Skip to main content

Advertisement

Advertisement

Singaporeans more picky with travel insurance options

SINGAPORE — Travellers are becoming more discerning when it comes to buying insurance coverage for their travel plans, said industry experts that TODAY spoke to.

Singaporeans more picky with travel insurance options

Singaporeans are more aware about travel insurance to protect themselves against unforeseen incidents, such as the recent IT outage at British Airways, which disrupted thousands of passengers’ travel plans. Photo: Koh Mui Fong

SINGAPORE — Travellers are becoming more discerning when it comes to buying insurance coverage for their travel plans, said industry experts that TODAY spoke to.

With the onset of the June school holidays and peak travel season, Singaporeans are now more aware about protecting themselves against unforeseen incidents, such as the recent IT outage at British Airways, which disrupted thousands of passengers’ travel plans across the world.

Last month, the case of a 62-year-old Singaporean who suffered a cardiac arrest and fell into a coma while on a family holiday in Tokyo highlighted the importance of insurance coverage.

Stranded in Tokyo with escalating medical bills, the family was forced to turn to crowdfunding in order to raise enough funds to pay the hospital and repatriate the victim to Singapore.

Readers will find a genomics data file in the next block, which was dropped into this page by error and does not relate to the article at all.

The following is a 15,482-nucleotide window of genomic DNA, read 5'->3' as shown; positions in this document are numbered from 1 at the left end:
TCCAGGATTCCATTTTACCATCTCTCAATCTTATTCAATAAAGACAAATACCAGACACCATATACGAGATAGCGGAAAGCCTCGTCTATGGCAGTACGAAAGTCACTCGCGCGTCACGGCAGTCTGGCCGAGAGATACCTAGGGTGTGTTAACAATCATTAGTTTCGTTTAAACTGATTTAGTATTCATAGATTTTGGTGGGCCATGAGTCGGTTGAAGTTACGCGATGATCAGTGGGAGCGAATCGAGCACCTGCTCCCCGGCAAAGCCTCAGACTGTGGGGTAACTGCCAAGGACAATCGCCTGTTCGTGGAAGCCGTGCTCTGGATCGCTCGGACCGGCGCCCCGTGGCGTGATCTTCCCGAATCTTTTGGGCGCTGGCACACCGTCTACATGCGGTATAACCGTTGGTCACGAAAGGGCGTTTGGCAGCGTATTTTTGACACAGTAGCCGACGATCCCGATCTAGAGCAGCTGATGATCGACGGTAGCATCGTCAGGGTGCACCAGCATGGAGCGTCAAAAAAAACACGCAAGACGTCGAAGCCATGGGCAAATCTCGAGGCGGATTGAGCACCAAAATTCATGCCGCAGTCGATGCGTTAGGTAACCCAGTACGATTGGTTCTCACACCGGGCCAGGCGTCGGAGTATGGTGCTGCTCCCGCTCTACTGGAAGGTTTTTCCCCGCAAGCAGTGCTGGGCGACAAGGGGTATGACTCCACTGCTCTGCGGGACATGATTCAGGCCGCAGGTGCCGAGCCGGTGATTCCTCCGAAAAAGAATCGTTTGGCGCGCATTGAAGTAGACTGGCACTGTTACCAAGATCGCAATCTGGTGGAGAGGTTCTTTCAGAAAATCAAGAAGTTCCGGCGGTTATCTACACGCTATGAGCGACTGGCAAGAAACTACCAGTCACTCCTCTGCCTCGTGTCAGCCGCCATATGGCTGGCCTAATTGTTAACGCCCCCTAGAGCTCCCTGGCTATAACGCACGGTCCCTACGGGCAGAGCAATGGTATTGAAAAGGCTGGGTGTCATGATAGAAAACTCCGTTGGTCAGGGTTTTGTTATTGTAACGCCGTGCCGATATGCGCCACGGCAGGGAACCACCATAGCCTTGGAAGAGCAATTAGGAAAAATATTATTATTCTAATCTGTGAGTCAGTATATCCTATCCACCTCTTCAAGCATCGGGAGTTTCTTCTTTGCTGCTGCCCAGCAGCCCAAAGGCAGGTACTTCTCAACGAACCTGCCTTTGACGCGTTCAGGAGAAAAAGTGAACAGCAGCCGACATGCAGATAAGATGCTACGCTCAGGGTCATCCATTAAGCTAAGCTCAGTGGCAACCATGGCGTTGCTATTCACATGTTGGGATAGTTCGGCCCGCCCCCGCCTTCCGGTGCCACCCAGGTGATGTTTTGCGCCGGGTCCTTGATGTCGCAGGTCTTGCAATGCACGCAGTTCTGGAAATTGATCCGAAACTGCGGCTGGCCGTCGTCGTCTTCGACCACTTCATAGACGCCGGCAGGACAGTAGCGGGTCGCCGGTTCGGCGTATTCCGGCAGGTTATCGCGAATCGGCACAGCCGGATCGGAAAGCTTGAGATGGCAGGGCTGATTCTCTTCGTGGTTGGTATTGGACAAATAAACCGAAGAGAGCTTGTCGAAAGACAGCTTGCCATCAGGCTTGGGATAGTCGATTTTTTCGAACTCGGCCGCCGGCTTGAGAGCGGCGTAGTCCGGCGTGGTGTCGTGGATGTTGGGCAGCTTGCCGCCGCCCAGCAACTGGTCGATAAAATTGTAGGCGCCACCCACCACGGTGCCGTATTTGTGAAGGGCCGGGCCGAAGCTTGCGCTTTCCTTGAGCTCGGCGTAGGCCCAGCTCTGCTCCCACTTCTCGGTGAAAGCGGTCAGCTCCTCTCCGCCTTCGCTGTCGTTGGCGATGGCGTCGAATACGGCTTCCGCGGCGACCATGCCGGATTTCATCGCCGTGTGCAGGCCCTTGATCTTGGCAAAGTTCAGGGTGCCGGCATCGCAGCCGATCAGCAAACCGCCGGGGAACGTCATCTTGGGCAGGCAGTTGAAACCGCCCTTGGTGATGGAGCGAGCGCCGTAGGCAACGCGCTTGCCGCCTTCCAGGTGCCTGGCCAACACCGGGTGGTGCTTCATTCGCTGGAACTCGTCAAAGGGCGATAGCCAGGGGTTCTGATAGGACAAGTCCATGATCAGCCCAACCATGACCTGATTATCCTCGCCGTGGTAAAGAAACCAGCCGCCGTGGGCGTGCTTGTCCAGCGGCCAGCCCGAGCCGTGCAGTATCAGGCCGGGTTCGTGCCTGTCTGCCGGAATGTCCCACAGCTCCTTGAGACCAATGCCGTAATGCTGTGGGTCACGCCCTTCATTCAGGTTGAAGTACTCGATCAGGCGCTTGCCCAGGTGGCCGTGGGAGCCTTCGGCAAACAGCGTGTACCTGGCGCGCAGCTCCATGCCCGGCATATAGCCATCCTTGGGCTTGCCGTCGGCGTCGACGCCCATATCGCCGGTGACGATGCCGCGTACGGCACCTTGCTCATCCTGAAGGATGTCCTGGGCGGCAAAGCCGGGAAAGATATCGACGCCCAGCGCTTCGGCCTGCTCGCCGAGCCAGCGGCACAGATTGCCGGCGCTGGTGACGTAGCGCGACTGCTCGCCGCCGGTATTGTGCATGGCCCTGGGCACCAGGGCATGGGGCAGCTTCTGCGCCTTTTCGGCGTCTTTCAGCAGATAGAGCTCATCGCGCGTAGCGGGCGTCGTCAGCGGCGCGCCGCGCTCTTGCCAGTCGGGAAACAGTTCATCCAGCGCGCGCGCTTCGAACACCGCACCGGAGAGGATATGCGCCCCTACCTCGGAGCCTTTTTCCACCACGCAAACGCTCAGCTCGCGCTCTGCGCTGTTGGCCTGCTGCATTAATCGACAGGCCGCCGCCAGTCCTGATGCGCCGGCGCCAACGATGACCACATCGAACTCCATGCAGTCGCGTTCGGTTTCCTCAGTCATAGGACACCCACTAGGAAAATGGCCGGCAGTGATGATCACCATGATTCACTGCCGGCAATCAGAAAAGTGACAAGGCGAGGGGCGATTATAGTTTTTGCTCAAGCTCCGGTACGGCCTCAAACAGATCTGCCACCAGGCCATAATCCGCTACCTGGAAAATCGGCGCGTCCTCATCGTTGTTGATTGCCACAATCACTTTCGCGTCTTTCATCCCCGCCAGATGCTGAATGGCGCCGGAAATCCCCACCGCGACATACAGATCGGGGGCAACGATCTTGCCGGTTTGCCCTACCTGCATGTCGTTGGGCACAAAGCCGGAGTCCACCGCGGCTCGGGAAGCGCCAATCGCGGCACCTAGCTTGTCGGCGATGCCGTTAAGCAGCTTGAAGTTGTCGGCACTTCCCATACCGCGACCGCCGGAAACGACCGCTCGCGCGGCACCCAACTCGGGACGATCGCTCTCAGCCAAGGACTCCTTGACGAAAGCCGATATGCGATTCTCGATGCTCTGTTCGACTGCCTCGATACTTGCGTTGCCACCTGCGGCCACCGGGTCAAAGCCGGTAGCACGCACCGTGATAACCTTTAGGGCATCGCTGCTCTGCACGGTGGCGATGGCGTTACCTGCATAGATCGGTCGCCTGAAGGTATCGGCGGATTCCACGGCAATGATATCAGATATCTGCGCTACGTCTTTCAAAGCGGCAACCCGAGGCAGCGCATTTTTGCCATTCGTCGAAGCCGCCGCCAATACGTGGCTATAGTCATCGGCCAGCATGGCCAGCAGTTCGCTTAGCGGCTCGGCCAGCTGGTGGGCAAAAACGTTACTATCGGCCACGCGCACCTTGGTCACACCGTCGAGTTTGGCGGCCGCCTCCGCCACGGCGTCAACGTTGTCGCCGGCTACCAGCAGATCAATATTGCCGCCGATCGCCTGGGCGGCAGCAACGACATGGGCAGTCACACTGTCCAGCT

This was after the insurance company informed them that their insurance claims were unlikely to be successful, as the cause of the accident was due to a pre-existing heart condition.

Since then, queries from the public have arisen about aspects of travel insurance coverage and protection clauses, especially those relating to pre-existing illnesses, said Mr Derek Teo, chief executive of the General Insurance Association (GIA) of Singapore.

“The important thing is for people to seek what suits their situation best and get adequately covered, so that they are not out of pocket should an unexpected incident arise,” said Mr Teo, who has observed that increased communication through social media has resulted in “greater awareness of the risks involved when travelling”.

Local tour agency Dynasty Travel has seen a rise in awareness among its clients for protection schemes.

Up to 95 per cent of its clients now buy insurance, versus some 75 per cent two years ago, said Ms Alicia Seah, director of marketing and communications at Dynasty Travel.

“People these days are asking detailed questions about various potential risks, and are taking a deeper look into the fine lines of the contract,” she said.

For communications specialist Ms Neritta Low, 27, who is planning her June holiday trip, finalising her travel insurance package is an essential part of her checklist.

Claiming that the extent of insurance coverage would depend on the destination, Ms Low said that she relies on recommendations from family and friends to choose “the most comprehensive as well as cost-effective product”.